We may argue that structures and routines are important. Yes, they are. The fact that we are a self-organized team does not mean we don’t have them. We use some tools as Scrumban and Slack to improve our efficiency, but also because transparency is another important pillar within our organization. We follow the pull-principle and have developed systems for decision making. Walking meetings are now part of our daily team architecture -this is the term we use to refer to those practices that we have systematized as we have proved they contribute to the health, growth and adaptability of the whole team. We do discuss important things while walking through the park near our office. And by doing so, we also use the opportunity to get some fresh air and peak at squirrels. Now, someone please explain what is wrong with that.

Our backyard: the Rheinaue Park.

What about hierarchies? Well, this is a complex territory, since there is not a unique answer, and every working environment and team is different. But we definitely might want to take a look at the organizational structure if it is hindering or blocking creativity, reducing efficiency and adding unnecessary stress and fear to the workload backpack. At Unity Effect, we have chosen a more horizontal approach, in which strategic decisions are collectively taken by a fully-trusted and empowered team. It might sounds utopian, yet it has been a learning process as well, with it’s ups and downs. We have surely made some mistakes on the way, but we have reflected upon them together. Which excludes personal guilt from the conversation.

The above connects with the closing point of my reflection. I would like to dedicate these final words to the few stones that still make my own backpack heavier than necessary: guilt and insecurity. I do still feel guilty when I am running late (“late” is actually a relative concept in the context of a self-organized team), or very insecure when I’m not sure about a simple, daily action or decision I just took (yes, I’m still traumatized). In our team, these are left to the individual criteria of who is in charge of the concerned area. Of course you can always get advice. Yet I still freak out easily when I’m confronted with decision making. “How do I know if i am doing the right thing on behalf of everybody?” What I have learned during the last year is that, actually, assuming and fulfilling some tasks and projects has nothing to do with pure duty or the fear of disappointing “the boss”. It has to do rather with genuine motivation and responsibility, but in a different sense and coming from a different place. This place is ruled by your intuition and your inner drive -you studied what you studied, and you are passionate about certain things for a reason and that makes you an expert in your field already, and your team should just trust you because of that. You just know who you are and what you are capable of. (And if you are not totally sure about it, you might want to take a look at some of our programs ;)).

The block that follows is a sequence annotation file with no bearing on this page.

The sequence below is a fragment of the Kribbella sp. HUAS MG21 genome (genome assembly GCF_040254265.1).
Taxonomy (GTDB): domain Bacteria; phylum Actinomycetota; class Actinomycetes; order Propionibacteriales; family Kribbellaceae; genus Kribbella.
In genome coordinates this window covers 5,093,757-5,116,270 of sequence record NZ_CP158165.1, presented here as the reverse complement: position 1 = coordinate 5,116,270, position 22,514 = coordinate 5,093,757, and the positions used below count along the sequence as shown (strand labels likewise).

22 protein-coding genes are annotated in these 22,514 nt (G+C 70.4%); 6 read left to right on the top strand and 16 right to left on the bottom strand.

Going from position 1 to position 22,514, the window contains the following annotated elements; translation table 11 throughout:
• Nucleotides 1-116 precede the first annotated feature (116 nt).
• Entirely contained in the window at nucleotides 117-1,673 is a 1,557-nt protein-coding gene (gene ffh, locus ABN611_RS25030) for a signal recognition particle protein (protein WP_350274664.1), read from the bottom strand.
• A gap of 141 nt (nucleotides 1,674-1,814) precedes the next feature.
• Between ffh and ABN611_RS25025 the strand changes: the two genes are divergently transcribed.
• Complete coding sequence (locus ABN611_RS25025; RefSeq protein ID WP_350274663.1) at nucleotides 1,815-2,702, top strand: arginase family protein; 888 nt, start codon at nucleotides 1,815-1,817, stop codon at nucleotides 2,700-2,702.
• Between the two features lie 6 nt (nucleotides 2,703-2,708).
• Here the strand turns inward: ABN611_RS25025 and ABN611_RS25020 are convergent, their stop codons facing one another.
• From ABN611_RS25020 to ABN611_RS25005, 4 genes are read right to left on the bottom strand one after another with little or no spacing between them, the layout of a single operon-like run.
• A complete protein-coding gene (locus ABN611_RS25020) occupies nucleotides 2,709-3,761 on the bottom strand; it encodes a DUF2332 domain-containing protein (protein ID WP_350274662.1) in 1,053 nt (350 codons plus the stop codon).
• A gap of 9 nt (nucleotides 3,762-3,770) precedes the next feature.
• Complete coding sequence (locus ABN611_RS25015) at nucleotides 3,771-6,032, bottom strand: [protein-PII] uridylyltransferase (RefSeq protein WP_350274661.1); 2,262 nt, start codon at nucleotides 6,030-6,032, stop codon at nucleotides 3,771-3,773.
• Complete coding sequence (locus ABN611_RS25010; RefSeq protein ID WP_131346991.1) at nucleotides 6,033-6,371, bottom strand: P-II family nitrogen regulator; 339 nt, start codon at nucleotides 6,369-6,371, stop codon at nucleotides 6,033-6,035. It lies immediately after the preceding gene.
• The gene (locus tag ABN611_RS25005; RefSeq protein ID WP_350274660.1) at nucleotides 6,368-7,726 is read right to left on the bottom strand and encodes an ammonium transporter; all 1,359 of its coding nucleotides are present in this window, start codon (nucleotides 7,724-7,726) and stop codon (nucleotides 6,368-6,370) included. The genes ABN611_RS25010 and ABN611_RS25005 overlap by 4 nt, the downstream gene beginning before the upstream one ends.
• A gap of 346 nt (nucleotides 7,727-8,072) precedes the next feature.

It’s been a short and intense first year diving into the world of self-organization and trust-based work. Many walking meetings, deep-listening circles and one year later, I can assure I’m happier and better at work (and beyond!). It has made a difference for me, and could make a difference for many more people. Here and in Santiago de Chile as well.